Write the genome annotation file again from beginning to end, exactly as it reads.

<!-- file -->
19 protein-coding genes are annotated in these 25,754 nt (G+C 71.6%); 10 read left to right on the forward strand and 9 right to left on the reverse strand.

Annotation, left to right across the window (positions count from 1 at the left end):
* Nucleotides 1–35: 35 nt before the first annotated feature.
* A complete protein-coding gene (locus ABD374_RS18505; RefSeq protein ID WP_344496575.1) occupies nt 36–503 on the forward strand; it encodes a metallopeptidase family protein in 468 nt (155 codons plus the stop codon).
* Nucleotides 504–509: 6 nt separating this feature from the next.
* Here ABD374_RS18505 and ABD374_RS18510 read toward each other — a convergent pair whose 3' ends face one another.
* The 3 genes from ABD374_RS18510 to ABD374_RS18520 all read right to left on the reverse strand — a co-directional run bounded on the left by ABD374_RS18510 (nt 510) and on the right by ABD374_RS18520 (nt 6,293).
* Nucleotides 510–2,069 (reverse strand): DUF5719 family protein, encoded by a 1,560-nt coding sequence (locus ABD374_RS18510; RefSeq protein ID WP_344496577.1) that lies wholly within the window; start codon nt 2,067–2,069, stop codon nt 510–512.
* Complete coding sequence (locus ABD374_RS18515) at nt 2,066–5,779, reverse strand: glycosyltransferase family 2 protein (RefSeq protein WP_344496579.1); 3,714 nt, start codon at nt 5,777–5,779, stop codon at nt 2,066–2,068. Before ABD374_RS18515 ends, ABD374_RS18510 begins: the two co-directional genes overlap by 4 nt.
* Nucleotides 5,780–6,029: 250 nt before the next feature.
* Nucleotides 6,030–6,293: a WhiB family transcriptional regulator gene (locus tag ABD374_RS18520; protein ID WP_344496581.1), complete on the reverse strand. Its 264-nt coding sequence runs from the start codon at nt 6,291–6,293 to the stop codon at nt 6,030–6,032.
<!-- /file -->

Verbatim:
19 protein-coding genes are annotated in these 25,754 nt (G+C 71.6%); 10 read left to right on the forward strand and 9 right to left on the reverse strand.

Annotation, left to right across the window (positions count from 1 at the left end):
* Nucleotides 1–35: 35 nt before the first annotated feature.
* A complete protein-coding gene (locus ABD374_RS18505; RefSeq protein ID WP_344496575.1) occupies nt 36–503 on the forward strand; it encodes a metallopeptidase family protein in 468 nt (155 codons plus the stop codon).
* Nucleotides 504–509: 6 nt separating this feature from the next.
* Here ABD374_RS18505 and ABD374_RS18510 read toward each other — a convergent pair whose 3' ends face one another.
* The 3 genes from ABD374_RS18510 to ABD374_RS18520 all read right to left on the reverse strand — a co-directional run bounded on the left by ABD374_RS18510 (nt 510) and on the right by ABD374_RS18520 (nt 6,293).
* Nucleotides 510–2,069 (reverse strand): DUF5719 family protein, encoded by a 1,560-nt coding sequence (locus ABD374_RS18510; RefSeq protein ID WP_344496577.1) that lies wholly within the window; start codon nt 2,067–2,069, stop codon nt 510–512.
* Complete coding sequence (locus ABD374_RS18515) at nt 2,066–5,779, reverse strand: glycosyltransferase family 2 protein (RefSeq protein WP_344496579.1); 3,714 nt, start codon at nt 5,777–5,779, stop codon at nt 2,066–2,068. Before ABD374_RS18515 ends, ABD374_RS18510 begins: the two co-directional genes overlap by 4 nt.
* Nucleotides 5,780–6,029: 250 nt before the next feature.
* Nucleotides 6,030–6,293: a WhiB family transcriptional regulator gene (locus tag ABD374_RS18520; protein ID WP_344496581.1), complete on the reverse strand. Its 264-nt coding sequence runs from the start codon at nt 6,291–6,293 to the stop codon at nt 6,030–6,032.